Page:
There are a number of different
ways to go about beginning the installation of NWLink on a
Windows XP Professional system. All of the methods end up
bringing you to Network Connections.
The easiest way to go about it
is to right click My Network Places from the Start Menu and
FROM THE FIELD] –
I’m sure long time readers are sick of this, but I can’t mention it
enough — what your Start Menu options look like all depend
on how you have the menu set. If you are using the Classic
Start Menu, you would not see My Network Places as a
selection to right click on.
to continually repeat this from article to article, but it
is important to stress, the Windows XP Professional exam
rarely tests you on Classic anything. You need to know how
to get from Windows XP Professional settings to Classic and
back, but in 90% of the cases you’re going to find
instructions laid out in the Windows XP Professional vein. I
will do my best to point out alternatives in the
[NOTES FROM THE FIELD]
section as I have done here.
Once you have opened the
Properties of My Network Places, you will see the Network
Connections box, as shown below.
In order to add the protocol
from here you would need to right click the installed LAN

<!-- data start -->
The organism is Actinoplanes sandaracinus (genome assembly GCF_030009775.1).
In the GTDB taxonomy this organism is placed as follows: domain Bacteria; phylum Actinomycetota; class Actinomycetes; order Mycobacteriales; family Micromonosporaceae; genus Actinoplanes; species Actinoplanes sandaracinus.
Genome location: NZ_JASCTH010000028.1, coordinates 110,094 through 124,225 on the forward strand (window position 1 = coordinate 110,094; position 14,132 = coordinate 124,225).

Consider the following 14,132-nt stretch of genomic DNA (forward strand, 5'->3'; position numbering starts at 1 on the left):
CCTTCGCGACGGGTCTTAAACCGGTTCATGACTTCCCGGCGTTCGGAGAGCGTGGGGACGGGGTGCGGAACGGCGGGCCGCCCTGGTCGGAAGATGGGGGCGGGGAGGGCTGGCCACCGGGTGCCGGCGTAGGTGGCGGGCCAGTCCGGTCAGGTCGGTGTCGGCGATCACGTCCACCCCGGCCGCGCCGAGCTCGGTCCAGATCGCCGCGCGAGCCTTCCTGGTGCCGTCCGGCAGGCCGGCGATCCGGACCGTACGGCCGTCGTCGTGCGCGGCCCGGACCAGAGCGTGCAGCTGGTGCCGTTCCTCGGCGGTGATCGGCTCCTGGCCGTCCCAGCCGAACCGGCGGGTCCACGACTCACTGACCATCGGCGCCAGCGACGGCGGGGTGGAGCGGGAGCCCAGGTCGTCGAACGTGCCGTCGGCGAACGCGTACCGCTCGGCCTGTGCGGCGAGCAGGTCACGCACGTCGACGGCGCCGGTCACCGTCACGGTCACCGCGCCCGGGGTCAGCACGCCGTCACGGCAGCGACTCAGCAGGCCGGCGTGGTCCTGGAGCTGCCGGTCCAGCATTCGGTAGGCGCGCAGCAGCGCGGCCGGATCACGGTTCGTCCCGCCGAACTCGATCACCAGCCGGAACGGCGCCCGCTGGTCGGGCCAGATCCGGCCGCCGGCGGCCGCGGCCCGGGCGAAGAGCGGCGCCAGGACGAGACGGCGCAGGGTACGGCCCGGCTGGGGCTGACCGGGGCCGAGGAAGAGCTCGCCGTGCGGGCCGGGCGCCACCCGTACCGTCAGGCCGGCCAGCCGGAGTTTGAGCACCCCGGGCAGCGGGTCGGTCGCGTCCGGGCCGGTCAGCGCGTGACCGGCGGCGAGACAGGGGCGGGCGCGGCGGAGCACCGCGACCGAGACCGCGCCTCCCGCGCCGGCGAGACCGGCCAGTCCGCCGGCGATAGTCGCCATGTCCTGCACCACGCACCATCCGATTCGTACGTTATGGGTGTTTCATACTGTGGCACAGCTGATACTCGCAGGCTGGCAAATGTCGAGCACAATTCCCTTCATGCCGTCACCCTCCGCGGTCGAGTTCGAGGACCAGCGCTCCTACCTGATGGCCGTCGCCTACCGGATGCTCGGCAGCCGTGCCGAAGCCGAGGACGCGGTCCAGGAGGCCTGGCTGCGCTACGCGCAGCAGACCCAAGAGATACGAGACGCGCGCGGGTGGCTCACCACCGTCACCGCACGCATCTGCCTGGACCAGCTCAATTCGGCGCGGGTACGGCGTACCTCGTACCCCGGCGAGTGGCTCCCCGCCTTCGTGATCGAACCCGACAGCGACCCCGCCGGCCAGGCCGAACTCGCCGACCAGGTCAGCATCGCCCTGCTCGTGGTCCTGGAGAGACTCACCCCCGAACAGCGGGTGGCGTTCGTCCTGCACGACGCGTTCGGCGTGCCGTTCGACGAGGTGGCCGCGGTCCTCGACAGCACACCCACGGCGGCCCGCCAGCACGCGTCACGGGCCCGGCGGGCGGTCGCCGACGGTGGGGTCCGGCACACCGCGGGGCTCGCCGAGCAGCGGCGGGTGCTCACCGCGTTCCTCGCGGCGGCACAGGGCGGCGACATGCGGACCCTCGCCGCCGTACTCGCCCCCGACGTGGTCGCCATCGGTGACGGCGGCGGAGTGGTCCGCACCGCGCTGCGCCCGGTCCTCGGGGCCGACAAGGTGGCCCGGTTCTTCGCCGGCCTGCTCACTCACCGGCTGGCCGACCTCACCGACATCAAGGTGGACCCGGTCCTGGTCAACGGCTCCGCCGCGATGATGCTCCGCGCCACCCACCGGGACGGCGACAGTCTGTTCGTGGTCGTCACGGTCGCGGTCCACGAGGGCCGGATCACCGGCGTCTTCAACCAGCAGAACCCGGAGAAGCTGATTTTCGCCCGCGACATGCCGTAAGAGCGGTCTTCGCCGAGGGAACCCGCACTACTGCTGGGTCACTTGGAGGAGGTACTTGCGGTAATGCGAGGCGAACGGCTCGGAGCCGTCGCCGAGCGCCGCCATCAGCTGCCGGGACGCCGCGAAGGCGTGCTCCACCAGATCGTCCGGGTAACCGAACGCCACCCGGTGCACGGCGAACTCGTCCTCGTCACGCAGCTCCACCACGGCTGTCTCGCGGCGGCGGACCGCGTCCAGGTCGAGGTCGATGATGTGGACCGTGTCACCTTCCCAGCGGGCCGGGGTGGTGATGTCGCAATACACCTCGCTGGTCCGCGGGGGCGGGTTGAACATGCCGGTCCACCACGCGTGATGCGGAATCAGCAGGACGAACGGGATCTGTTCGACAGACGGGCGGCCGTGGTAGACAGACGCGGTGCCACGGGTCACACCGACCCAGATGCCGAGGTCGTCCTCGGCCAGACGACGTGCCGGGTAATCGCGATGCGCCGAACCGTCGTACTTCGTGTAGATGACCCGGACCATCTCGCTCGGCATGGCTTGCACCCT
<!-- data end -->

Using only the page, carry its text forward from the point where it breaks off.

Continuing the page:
adapter and select Properties.
Click on Install to open
the Select Network Component Type. Since we want to install
a protocol, we will select Protocol and click Add.
Next you will see the Select
Network Protocol window where you will be able to select
NWLink IPX/SPX/NetBIOS Compatible Transport Protocol. Once
you have done this and clicked OK, the protocol will be
[NOTES FROM THE FIELD] –
Windows XP does not require you to restart the computer
after you install new protocols MOST of the time. What you
may find that you need to do is Disable and then
Enable the network adapter to finalize all the
settings. When it is practical, you should restart the
system. If you have connectivity issues with the newly
installed protocol, or even the currently installed ones,
you’re not going to be able to be sure where to start
troubleshooting if you haven’t rebooted the system.